Yes campaign received millions more than No vote

The movement to create an Indigenous Voice to parliament was backed by tens of millions of dollars from Australia’s biggest corporations but eclipsed by opponents who had about five times less money to spend on the bitterly fought referendum.

Half a year on from the historic reconciliation setback, the Australian Electoral Commission released data showing the main campaigners behind the Voice push, led by Yes23 and the Uluru Dialogues, raked in nearly $60 million to spend on advertising.

No advocates have claimed the Voice to parliament referendum stoked division in Australia.

No advocates have claimed the Voice to parliament referendum stoked division in Australia.Credit: Flavio Brancaleone

Yes23 fundraising body Australians for Indigenous Constitutional Recognition (AICR) received $47.5 million. Left-wing group GetUp gathered $1.7 million, and the Labor Party secured $400,000.

AICR spent $3.5 million less than it collected in donations. A spokesperson said the body’s board was still determining how the excess cash would be spent.

Their opponents on the No side, led by right-wing campaigners Advance and fundraising body Australians for Unity, received about $13 million for its campaign run alongside Coalition figures Peter Dutton and Jacinta Nampijinpa Price.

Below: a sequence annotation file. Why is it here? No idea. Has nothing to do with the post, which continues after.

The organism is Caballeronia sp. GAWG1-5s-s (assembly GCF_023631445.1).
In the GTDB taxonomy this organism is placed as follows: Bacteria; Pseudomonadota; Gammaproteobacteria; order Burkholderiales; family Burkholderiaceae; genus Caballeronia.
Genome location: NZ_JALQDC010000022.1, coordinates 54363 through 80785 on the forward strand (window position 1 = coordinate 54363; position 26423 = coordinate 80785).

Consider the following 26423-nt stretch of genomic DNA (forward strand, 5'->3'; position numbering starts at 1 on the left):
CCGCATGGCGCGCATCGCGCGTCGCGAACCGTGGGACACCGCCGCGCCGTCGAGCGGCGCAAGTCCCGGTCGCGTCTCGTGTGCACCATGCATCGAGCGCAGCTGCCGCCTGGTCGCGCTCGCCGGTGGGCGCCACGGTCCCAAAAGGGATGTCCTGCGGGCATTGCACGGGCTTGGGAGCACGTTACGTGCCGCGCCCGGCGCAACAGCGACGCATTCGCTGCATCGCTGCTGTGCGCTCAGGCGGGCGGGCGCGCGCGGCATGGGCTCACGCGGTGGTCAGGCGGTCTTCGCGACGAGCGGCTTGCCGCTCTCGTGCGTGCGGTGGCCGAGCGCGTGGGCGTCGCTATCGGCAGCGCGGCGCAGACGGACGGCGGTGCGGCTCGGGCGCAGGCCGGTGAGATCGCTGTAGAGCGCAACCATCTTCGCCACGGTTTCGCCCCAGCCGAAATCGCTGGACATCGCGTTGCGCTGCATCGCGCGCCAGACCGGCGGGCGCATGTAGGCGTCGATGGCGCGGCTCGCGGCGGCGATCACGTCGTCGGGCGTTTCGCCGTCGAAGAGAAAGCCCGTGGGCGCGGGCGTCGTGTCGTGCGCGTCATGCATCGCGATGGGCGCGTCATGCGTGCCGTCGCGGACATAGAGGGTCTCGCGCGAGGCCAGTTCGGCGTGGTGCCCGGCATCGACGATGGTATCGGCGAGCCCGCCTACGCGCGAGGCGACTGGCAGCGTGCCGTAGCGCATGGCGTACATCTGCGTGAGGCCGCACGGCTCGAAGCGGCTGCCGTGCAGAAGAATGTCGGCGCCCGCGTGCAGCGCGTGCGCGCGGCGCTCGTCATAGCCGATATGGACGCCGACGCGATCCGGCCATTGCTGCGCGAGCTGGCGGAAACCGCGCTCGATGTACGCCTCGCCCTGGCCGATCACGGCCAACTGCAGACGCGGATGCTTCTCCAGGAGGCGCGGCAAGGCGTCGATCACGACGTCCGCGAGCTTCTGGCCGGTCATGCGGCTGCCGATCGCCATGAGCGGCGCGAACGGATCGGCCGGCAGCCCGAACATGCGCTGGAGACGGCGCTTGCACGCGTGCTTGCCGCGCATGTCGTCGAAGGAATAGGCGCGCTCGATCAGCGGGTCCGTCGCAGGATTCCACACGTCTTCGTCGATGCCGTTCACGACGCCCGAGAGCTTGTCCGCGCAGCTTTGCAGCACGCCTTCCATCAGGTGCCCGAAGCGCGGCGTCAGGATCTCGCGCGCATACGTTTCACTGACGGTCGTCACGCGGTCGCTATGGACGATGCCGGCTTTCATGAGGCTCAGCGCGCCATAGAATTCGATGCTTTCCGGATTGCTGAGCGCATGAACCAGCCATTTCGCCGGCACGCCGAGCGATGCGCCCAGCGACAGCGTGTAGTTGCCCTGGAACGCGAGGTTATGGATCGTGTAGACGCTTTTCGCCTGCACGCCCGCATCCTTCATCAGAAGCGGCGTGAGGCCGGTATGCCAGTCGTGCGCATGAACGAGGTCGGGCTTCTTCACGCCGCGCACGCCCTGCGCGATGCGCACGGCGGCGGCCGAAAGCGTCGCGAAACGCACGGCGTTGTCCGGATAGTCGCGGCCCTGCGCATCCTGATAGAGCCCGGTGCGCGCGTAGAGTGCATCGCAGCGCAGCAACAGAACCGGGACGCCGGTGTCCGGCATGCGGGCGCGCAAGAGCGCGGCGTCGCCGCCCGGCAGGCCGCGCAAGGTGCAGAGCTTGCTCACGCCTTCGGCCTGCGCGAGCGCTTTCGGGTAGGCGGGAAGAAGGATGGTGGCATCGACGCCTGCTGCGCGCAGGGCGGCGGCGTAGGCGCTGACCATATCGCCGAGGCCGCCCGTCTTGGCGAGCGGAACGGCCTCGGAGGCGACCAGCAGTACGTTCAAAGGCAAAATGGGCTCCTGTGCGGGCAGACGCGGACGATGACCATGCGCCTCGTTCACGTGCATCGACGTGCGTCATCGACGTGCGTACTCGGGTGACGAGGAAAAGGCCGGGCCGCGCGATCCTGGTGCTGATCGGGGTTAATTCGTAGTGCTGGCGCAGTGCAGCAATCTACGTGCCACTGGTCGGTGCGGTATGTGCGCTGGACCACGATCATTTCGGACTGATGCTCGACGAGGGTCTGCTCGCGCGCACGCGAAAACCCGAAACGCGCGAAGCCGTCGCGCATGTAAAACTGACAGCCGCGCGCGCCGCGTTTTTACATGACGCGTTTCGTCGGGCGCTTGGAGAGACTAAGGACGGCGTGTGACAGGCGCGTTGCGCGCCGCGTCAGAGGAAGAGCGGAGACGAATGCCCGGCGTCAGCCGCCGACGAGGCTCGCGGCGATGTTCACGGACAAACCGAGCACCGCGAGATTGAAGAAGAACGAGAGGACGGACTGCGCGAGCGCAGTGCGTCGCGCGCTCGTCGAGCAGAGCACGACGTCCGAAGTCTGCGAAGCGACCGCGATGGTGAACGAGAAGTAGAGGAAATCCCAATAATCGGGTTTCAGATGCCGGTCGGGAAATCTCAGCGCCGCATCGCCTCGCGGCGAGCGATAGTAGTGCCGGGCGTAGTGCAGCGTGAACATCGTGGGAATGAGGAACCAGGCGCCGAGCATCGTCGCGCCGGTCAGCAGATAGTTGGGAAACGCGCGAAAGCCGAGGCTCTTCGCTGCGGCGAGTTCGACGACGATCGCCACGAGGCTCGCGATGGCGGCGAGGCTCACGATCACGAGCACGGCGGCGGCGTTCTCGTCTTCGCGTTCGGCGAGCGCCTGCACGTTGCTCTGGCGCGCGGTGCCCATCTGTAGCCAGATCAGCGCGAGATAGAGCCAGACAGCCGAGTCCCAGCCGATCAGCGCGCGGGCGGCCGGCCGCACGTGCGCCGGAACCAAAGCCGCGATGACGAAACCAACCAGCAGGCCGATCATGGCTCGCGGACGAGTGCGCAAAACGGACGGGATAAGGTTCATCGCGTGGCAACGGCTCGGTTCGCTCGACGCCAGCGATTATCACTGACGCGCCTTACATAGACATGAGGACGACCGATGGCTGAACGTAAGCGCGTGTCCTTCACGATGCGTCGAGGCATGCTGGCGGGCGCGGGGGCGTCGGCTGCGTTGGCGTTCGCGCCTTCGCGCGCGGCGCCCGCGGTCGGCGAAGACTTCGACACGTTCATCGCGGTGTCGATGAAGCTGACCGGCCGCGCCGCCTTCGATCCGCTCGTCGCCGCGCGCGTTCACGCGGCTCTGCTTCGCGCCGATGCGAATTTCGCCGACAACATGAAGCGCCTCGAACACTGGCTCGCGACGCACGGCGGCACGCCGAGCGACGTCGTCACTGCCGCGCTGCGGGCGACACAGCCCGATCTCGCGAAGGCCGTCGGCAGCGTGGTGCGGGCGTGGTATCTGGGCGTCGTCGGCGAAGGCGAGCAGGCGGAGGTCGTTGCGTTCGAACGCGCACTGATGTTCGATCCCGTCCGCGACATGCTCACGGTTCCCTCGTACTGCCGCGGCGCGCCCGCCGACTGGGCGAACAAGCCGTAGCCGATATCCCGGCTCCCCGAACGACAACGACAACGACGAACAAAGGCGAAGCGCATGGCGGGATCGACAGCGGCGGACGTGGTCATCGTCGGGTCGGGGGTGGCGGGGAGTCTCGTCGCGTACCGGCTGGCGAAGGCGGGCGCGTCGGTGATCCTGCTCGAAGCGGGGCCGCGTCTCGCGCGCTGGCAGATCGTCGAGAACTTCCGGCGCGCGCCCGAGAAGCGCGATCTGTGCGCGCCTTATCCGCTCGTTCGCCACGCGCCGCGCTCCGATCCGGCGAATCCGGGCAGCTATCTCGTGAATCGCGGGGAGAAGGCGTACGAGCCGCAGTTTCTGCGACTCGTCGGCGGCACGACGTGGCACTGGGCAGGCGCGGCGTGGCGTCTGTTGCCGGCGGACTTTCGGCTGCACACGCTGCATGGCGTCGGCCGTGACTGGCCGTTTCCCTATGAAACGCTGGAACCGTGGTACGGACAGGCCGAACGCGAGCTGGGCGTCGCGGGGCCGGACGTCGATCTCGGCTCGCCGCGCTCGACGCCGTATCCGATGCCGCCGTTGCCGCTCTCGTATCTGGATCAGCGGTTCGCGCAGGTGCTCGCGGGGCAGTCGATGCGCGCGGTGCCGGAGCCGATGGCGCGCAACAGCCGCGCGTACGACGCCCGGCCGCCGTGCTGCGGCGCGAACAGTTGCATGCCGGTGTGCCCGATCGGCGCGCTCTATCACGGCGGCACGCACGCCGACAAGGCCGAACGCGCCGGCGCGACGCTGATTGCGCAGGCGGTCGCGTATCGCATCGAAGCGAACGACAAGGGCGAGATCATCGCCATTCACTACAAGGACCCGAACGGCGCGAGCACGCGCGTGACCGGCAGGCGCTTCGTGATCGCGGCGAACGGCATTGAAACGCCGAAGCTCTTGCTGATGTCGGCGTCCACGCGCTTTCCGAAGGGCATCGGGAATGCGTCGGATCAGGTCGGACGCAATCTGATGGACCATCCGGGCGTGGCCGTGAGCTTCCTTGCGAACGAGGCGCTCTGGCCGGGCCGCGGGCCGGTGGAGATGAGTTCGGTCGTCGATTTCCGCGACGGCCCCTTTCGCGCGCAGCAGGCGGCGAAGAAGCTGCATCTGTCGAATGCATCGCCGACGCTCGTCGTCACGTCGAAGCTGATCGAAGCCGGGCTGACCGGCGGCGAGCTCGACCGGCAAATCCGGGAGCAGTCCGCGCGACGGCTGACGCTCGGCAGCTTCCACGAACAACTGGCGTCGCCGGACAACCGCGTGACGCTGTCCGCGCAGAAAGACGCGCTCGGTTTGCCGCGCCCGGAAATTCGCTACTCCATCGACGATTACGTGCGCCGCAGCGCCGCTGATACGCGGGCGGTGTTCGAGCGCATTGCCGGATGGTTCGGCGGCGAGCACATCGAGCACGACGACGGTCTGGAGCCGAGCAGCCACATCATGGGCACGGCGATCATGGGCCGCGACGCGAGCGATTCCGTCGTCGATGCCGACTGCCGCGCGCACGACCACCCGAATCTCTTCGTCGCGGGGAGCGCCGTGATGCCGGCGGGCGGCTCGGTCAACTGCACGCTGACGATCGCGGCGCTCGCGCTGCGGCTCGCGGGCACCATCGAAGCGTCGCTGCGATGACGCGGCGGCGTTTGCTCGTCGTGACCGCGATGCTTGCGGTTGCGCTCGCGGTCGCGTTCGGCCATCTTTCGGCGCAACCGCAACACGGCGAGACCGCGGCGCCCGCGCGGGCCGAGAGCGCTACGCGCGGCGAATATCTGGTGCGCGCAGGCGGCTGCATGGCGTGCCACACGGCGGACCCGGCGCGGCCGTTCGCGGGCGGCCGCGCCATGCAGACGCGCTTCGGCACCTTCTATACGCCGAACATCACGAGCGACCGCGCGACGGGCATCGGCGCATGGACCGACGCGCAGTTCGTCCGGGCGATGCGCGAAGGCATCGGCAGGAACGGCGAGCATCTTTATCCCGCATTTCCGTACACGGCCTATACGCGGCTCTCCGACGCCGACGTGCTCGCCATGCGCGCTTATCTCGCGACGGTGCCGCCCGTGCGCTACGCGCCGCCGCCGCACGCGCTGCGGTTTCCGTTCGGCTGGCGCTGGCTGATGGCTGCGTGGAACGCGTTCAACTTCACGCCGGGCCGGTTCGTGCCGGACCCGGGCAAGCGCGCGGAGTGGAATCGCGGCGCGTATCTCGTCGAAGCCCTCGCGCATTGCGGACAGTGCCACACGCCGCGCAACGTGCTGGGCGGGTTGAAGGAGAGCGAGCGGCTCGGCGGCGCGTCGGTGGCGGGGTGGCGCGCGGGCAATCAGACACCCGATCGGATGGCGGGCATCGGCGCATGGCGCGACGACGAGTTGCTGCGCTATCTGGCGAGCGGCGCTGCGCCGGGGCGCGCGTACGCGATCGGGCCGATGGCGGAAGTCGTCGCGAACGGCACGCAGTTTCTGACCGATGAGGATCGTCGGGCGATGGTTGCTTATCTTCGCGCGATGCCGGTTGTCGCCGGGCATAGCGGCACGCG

While high-profile figures such as Malcolm Turnbull gave $50,000 to the Yes side, the No side was funded largely by lesser-known conservative business people and philanthropists such as Bryant Macfie, a long-time donor to right-wing think tanks, who gave $800,000 and Bakers Delight founder Roger Gillespie who contributed $90,000.

Mining magnate Clive Palmer spent $1.9 million on anti-Voice ads and the former boss of BHP, Maius Kloppers, gave the No side $100,000. But Kloppers’ old firm and its blue-chip counterparts swung heavily behind the Yes campaign, earning a rebuke from Price.

MYOB founder Craig Winkler’s firm gave $4.5 million to the Yes-aligned Uluru Dialogues. ANZ bank gave $2.5 million to the Yes23 funding body while Westpac, Commonwealth Bank, Wesfarmers, BHP, Rio Tinto, Woolworths Group, Woodside Energy and NAB all gave more than $1 million to the same organisation.

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